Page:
Lutradur Lampshade

While I was working on the Lutradur Michaelmas Daisies recently I realised that the semi transparent nature of the Lutradur fabric meant that it would probably be great for making lampshades.  I felt quite excited by the idea of attempting a lampshade – quite a challenge and all that lovely problem solving is good for the creative soul!

I headed for the local charity shops to buy a small drum shaped lampshade.  It had definately seen better days.  I didn’t get a photograph.  It was so dusty that I threw it straight into the kitchen sink for a good wash  even though I was about to take it to pieces.

Removing the fabric was easy.  Removing the glue from the frame proved to be difficult.  I tried very soapy water, neat washing up liquid and a pan scrubber, nail polish remover and surgical spirit.  The glue stuck fast.  Finally, I found something that worked; WD40 (or UB40 as it’s known in our house).

Next, I cut the Lutradur.  I measured the fabric I’d removed, adding enough for the seam allowance and tothe overlap around the frame.  The Lutradur was coloured with inktense and the stitching commenced.  I used the same die cutter for the flowers as I’d used previously for the Michaelmas Daisies.

Once the stitching was complete I used Wilko’s Fabric Glue to glue the seam and to stick the fabric onto the frame (two rings, one normal ring and the other with spokes and a light fitting).  This was the tricky part.  The lutradur is fairly open, and the glue did go through in places.  Luckily it dries clear.  It took about 40 mins to dry the seam (holding it in place initially was awkward and I ended up with more glue on my fingers than on the seam).  I used pegs to hold the fabric and glue over the rings.  This is the final result (no lamp, just a small LED battery operated light):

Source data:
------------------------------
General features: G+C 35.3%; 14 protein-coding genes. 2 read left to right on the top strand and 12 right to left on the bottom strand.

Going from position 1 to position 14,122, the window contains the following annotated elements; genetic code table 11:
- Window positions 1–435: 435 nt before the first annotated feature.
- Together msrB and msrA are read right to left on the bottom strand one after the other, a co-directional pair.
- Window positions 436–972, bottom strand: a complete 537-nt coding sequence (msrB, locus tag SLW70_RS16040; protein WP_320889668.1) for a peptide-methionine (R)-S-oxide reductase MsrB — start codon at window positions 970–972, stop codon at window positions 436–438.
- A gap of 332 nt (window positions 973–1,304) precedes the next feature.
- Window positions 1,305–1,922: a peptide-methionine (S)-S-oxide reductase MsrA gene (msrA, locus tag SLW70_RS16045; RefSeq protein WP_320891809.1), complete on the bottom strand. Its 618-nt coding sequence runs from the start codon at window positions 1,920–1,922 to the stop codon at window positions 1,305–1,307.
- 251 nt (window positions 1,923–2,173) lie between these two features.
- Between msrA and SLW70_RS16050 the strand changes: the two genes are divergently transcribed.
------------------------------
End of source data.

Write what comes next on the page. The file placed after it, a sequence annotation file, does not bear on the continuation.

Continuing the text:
Michaelmas daisy lampshadeAs a first attempt I managed to solve some problems and to actually produce a lampshade.  However, the Lutraur is not quite strong enough to hold the firm shape required for the lampshade.  In retrospect I think I should have used some lampshade pvc, though this seems to be quite expensive.  I’m going to think this one over for a little while, maybe an alternative will come to mind.  Can anyone suggest another fabric please?

Dee Priest Art Chain 5

When I started this blog I thought about the name I wanted to use.  I chose ‘Creating Textiles’, because it covers such a wide range of crafts and activities.  When I saw Dee’s art chain 5 it made me realise that there are exciting possibilities.  These are the pictures Dee posted for art chain 5:

Dee Priest art chain 5 1

Dee Priest art chain 5 2

Dee Priest art chain 5 3

Dee made the lampshade with Jan Tillett (Dee states that Jan is a good textile tutor as well as a lovely person). Originally it was supposed to be leafy (I’m sure you must have a desire to make a leafy lampshade too Dee), but she was ‘in hummingbird mode’.  Despite Dee’s admission that she made a mistake (“picked up the wrong bit while free machining so part couldn’t be seen, though it’s not too bad with the light on”) it looks perfect to me.  I think that most of us crafters are perfectionists.  We see and remember every little mistake we make, while others see the beauty of the creations.

This is the final art challenge from Dee, but I’m hoping she is going to continue to post (on facebook) and send email photos so that I can continue to include her stunning work on my blog.  How about it Dee?